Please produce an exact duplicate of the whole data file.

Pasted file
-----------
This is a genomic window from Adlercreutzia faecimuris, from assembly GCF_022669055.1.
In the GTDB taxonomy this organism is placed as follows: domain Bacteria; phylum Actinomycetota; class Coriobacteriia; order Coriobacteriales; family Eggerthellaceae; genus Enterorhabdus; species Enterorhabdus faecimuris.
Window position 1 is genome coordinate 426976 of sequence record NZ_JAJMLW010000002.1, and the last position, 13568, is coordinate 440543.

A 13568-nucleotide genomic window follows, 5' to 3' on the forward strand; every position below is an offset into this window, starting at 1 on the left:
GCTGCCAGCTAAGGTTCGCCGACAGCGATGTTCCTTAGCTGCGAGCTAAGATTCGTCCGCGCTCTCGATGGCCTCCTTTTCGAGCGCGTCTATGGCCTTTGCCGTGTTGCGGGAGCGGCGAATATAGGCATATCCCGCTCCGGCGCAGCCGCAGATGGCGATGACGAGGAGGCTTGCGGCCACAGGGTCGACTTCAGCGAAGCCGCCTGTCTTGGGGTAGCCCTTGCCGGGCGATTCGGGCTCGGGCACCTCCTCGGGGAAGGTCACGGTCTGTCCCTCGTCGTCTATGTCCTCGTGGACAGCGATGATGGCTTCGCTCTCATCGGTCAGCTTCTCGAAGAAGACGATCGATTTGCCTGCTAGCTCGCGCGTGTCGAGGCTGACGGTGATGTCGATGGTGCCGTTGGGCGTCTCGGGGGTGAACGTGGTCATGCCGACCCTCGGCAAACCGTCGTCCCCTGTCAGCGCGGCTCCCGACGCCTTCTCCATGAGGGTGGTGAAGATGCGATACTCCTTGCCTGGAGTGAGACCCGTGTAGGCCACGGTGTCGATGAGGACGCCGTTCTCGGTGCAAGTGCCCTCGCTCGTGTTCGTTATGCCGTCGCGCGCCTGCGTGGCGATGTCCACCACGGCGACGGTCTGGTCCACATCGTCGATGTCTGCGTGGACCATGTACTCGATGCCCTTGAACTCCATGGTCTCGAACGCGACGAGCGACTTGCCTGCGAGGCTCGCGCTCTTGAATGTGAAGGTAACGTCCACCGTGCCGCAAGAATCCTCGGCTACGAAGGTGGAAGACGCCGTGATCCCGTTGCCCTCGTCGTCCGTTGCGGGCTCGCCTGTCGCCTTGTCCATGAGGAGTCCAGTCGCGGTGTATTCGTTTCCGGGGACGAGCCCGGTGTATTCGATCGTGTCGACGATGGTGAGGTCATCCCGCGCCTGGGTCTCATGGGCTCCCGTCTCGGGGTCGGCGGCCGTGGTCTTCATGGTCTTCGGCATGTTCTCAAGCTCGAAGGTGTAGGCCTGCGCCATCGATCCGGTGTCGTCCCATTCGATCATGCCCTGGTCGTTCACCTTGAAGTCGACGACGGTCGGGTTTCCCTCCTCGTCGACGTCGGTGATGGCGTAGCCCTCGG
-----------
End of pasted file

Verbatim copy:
This is a genomic window from Adlercreutzia faecimuris, from assembly GCF_022669055.1.
In the GTDB taxonomy this organism is placed as follows: domain Bacteria; phylum Actinomycetota; class Coriobacteriia; order Coriobacteriales; family Eggerthellaceae; genus Enterorhabdus; species Enterorhabdus faecimuris.
Window position 1 is genome coordinate 426976 of sequence record NZ_JAJMLW010000002.1, and the last position, 13568, is coordinate 440543.

A 13568-nucleotide genomic window follows, 5' to 3' on the forward strand; every position below is an offset into this window, starting at 1 on the left:
GCTGCCAGCTAAGGTTCGCCGACAGCGATGTTCCTTAGCTGCGAGCTAAGATTCGTCCGCGCTCTCGATGGCCTCCTTTTCGAGCGCGTCTATGGCCTTTGCCGTGTTGCGGGAGCGGCGAATATAGGCATATCCCGCTCCGGCGCAGCCGCAGATGGCGATGACGAGGAGGCTTGCGGCCACAGGGTCGACTTCAGCGAAGCCGCCTGTCTTGGGGTAGCCCTTGCCGGGCGATTCGGGCTCGGGCACCTCCTCGGGGAAGGTCACGGTCTGTCCCTCGTCGTCTATGTCCTCGTGGACAGCGATGATGGCTTCGCTCTCATCGGTCAGCTTCTCGAAGAAGACGATCGATTTGCCTGCTAGCTCGCGCGTGTCGAGGCTGACGGTGATGTCGATGGTGCCGTTGGGCGTCTCGGGGGTGAACGTGGTCATGCCGACCCTCGGCAAACCGTCGTCCCCTGTCAGCGCGGCTCCCGACGCCTTCTCCATGAGGGTGGTGAAGATGCGATACTCCTTGCCTGGAGTGAGACCCGTGTAGGCCACGGTGTCGATGAGGACGCCGTTCTCGGTGCAAGTGCCCTCGCTCGTGTTCGTTATGCCGTCGCGCGCCTGCGTGGCGATGTCCACCACGGCGACGGTCTGGTCCACATCGTCGATGTCTGCGTGGACCATGTACTCGATGCCCTTGAACTCCATGGTCTCGAACGCGACGAGCGACTTGCCTGCGAGGCTCGCGCTCTTGAATGTGAAGGTAACGTCCACCGTGCCGCAAGAATCCTCGGCTACGAAGGTGGAAGACGCCGTGATCCCGTTGCCCTCGTCGTCCGTTGCGGGCTCGCCTGTCGCCTTGTCCATGAGGAGTCCAGTCGCGGTGTATTCGTTTCCGGGGACGAGCCCGGTGTATTCGATCGTGTCGACGATGGTGAGGTCATCCCGCGCCTGGGTCTCATGGGCTCCCGTCTCGGGGTCGGCGGCCGTGGTCTTCATGGTCTTCGGCATGTTCTCAAGCTCGAAGGTGTAGGCCTGCGCCATCGATCCGGTGTCGTCCCATTCGATCATGCCCTGGTCGTTCACCTTGAAGTCGACGACGGTCGGGTTTCCCTCCTCGTCGACGTCGGTGATGGCGTAGCCCTCGG